This piece of legislation encourages transparency and notably requires that businesses serve users with a notice at collection or before the time that it starts collecting personal information. That notice at collection should link to a privacy policy that is to be updated at least every year as well as have the option to opt-out.


Australia regulates how businesses should handle personal information through its Privacy Act of 1988.

Organizations that need to comply with the Australian Privacy Principles i.e. generally businesses that have an annual turnover of more than $3 million (in addition, some other smaller organizations need to comply, such as those that buy or sell personal information or provide health services – make sure that you consult with a lawyer) notably need to have an up-to-date and clearly expressed privacy policy that is available free of charge, in an appropriate format and that contains all the information required under this Act.

Other Countries

These examples are solely used to show you what some countries across the globe require when it comes to collecting personal information from their residents but many other privacy laws and regulations exist and they each have their own particularities.

It is imperative that you make sure you are complying with the sets of laws and regulations applicable to your website before you start collecting and processing any kind of personal information.

Why Does Your Website Need a Privacy Policy?

Besides being required by law, there are some other reasons to have a privacy policy on your website. Some of these reasons include the following:

It’s Required by Third-Party Services

You may not be aware of this, but most of the third-party services commonly used on websites require that you have a valid privacy policy in place in order to comply with their terms of service.

If you are using Google AdSense or Google Analytics, for example, you must have a privacy policy that includes all the information that they require (including a clause regarding your use of cookies). Failure to do so means violating their terms, which could lead to you not being able to use their services.

It Helps You be Transparent

Having a privacy policy is also essential from a business perspective in order to be transparent with your website visitors and build a relationship of trust, especially since people increasingly value their privacy.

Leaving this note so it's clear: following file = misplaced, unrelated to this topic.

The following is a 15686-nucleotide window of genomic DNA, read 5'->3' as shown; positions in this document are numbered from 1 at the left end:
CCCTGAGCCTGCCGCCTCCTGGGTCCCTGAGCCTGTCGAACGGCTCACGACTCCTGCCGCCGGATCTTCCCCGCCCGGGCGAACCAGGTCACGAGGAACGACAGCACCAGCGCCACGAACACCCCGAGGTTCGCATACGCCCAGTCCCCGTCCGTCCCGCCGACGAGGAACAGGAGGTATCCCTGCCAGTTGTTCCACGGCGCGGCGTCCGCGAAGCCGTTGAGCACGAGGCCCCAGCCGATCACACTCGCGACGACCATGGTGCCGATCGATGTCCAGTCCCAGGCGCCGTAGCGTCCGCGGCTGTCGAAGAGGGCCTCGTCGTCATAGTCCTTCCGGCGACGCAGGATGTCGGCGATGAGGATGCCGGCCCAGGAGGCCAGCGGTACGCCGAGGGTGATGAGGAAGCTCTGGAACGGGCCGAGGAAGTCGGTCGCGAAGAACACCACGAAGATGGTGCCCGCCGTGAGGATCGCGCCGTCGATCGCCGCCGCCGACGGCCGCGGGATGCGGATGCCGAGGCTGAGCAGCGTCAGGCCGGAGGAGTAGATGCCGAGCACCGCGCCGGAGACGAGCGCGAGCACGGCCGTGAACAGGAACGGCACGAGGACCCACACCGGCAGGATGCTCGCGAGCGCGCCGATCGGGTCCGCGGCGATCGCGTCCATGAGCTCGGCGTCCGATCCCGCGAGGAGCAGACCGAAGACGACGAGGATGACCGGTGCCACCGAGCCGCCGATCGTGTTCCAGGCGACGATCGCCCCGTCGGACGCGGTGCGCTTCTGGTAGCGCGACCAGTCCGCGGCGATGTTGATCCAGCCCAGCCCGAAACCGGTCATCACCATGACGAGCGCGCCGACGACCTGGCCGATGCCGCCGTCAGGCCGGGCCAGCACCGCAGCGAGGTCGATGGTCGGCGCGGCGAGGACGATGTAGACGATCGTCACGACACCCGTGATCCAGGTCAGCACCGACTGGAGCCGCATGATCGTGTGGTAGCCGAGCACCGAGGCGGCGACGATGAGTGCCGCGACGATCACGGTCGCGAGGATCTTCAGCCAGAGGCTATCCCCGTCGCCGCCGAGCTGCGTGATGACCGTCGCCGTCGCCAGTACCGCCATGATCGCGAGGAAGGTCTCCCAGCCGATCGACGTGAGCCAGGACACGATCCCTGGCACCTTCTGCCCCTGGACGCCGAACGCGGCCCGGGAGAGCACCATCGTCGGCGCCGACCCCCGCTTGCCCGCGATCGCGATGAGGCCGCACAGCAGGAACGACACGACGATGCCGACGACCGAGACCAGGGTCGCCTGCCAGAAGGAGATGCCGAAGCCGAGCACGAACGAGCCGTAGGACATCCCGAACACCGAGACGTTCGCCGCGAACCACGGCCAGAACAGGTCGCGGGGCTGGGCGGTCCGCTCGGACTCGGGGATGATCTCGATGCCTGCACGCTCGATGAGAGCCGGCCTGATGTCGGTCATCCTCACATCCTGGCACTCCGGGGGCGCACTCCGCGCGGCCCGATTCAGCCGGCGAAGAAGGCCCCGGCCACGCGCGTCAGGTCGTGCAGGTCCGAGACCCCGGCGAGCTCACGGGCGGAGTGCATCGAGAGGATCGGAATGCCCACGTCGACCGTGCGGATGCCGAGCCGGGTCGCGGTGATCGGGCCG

A website that does not inform its users that it collects data or that hides its policy may look untrustworthy – don’t let this be the reason why you lose business to your competitor.

What are the Penalties for Non-compliance?

As mentioned, businesses and online pages are required by law to provide and display a privacy policy on their web pages. Otherwise, they might face legal consequences for not doing so. Depending on where you live, there are different types of ramifications that come with not following the rules set for privacy laws.

To help you understand how important complying with such laws is, here are some of the penalties that come with non-compliance that you should be aware of:


California Online Privacy Protection Act seeks to oversee the collection of data and private information in the United States. Violations will incur a penalty of $2,500 each.

General Data Protection Regulation (EU)

Failure to comply with this will result in two tiers of fines. The first tier will have you surrender 2% of your company’s annual turnover or 10 Million Euros, whichever is higher.

For a tier 2 violation, you’ll have to surrender 4% of your company’s annual turnover or 20 Million Euros, whichever is higher. In both cases, you’ll definitely lose out financially if you fail to comply with this law.

EU Cookies Directive